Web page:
The Rimutaka Incline

Over a hundred years ago more and more people came to the Wairarapa to make farms with animals and vegetables for food. People wanted to sell their meat and vegetables to people in Wellington and to get machinery and goods from the ships but there was a problem. There was a big very steep hill covered in bush between Wellington and Featherston and the farms called the Rimutaka Hill. Over the hill was a track that people could walk on or use horses to pull small carts but it was too steep for heavy loads.
The government decided that a railway was needed so they looked at very steep railways in other parts of the world. Mr Fell in England had designed a locomotive that could pull a train over very steep hills.

H 199 was the first locomotive to come. It helped to build the new track by pulling up rails and gravel. In 1878 it pulled the first carriage over the hill.

At the Museum we learned how it worked. The Fell engines are an H type locomotive which we now call the Fell Engine. It has special wheels which are underneath the engine and work horizontally by gripping onto a rail in the centre of the track. The track up the steep part called the Rimutaka Incline had three tracks instead of just two.

To come back down the incline special brake vans were needed to stop the train going too fast and crashing. There is a brake van in the museum. It has very large levers and wheels to pull on the brakes. The brakes wore out very quickly and had to be changed.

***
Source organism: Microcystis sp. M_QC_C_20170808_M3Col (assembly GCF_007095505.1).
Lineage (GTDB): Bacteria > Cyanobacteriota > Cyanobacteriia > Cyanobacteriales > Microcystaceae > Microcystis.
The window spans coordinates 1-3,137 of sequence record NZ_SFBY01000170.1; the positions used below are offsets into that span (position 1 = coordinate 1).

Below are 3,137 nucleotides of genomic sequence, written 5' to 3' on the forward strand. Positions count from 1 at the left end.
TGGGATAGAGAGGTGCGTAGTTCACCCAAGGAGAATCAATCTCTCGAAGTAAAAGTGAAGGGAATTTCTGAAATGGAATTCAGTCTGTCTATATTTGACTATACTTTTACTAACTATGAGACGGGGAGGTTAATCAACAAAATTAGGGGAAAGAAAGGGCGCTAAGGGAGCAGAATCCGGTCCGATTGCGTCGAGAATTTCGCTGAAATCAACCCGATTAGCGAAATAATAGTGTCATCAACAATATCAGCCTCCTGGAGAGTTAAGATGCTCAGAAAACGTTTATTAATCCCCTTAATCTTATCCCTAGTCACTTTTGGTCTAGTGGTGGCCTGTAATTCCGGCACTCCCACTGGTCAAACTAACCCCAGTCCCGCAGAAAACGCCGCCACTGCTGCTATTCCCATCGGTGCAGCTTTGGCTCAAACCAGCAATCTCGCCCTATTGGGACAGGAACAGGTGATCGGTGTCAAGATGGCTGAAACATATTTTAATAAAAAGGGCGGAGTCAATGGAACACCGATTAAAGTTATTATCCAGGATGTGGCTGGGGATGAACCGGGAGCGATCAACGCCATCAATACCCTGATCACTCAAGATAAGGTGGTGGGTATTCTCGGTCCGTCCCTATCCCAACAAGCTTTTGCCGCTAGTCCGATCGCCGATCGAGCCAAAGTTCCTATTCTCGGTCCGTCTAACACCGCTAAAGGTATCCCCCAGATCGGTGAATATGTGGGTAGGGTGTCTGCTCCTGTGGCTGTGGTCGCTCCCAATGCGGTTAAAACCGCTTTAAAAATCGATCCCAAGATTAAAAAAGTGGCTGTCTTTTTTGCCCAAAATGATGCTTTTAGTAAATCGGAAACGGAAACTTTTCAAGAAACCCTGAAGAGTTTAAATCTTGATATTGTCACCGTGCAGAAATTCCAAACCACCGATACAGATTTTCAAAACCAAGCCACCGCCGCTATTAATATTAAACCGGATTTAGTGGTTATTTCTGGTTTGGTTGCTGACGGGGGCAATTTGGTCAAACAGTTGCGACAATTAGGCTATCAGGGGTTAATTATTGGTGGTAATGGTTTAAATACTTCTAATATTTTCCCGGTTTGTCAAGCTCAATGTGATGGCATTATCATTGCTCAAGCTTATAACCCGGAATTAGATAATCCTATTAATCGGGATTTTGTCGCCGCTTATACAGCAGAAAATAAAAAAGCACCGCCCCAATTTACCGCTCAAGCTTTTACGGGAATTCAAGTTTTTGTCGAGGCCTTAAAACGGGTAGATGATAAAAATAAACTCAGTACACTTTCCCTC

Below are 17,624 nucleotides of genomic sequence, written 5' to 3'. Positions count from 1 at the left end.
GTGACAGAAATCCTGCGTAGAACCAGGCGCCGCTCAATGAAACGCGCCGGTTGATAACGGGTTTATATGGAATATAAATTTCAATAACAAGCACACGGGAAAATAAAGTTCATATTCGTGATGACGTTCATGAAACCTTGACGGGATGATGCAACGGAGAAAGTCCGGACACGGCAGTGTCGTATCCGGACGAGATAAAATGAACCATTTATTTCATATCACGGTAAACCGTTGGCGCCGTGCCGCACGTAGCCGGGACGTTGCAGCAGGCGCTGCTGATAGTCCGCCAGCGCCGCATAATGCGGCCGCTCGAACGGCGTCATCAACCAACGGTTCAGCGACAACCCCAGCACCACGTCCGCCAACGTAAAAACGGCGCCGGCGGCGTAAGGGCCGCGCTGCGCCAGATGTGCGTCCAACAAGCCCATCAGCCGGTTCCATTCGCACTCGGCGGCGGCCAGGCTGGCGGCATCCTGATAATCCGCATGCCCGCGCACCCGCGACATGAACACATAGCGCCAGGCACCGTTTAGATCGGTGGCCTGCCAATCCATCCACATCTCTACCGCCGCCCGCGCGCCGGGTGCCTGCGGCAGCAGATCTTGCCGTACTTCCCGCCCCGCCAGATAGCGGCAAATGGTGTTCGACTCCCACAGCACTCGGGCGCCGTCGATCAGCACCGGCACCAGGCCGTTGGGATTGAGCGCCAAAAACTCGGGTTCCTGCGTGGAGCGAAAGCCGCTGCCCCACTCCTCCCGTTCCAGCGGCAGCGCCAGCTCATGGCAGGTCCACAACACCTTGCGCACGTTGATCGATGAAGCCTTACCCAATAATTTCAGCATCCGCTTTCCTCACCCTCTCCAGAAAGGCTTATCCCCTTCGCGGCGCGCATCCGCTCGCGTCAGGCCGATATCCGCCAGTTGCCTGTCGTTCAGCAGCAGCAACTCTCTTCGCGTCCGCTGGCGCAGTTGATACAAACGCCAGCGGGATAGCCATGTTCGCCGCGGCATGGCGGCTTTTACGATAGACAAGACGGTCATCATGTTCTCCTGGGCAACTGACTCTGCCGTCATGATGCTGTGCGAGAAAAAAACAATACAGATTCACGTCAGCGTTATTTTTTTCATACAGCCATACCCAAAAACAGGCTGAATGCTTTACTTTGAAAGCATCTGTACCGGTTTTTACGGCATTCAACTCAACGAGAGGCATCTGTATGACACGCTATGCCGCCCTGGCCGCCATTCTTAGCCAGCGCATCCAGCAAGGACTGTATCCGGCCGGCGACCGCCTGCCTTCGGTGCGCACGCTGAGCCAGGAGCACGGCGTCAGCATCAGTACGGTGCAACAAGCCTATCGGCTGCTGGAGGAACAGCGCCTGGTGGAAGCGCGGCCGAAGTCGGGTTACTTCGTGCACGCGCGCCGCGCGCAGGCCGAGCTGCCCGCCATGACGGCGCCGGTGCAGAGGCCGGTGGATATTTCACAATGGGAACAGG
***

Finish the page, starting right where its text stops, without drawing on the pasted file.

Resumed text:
There were five engines. They pulled people and goods up and down the steep incline between Cross Creek and the Summit at the top of the hill. The other side was not so steep so ordinary locomotives could pull the trains up and down the rest of the way to Wellington and the port. The Fell locomotives did the hard work on the steep part.

The Incline had three tunnels and steep twisty corners. One corner was called Siberia. It had very steep sides. One day the wind was so strong it blew the carriages off the rails down the steep bank. Sadly four children were killed and several adults badly hurt. The engine and brake van stayed on the track as they held onto that centre line. After that accident it was decided that the engine could not push the carriages up the inline but they were to be pulled up with a brake van behind the carriages. Large fences were built to stop the wind. It was often very windy and wet and the track was often blocked by slips. When it was windy two engines were always used.

The Fell engines worked on the Incline for 77 years. H 199 worked for all the 77 years and it was used to pull up the tracks at the end.

National Library photograph

1. Rimutaka Incline railway line, including wooden barrier fences alongside, Wairarapa District. Williams, Edgar Richard, 1891-1983 :Negatives, lantern slides, stereographs, colour transparencies, monochrome prints, photographic ephemera. Ref: 1/1-025501-G. Alexander Turnbull Library, Wellington, New Zealand.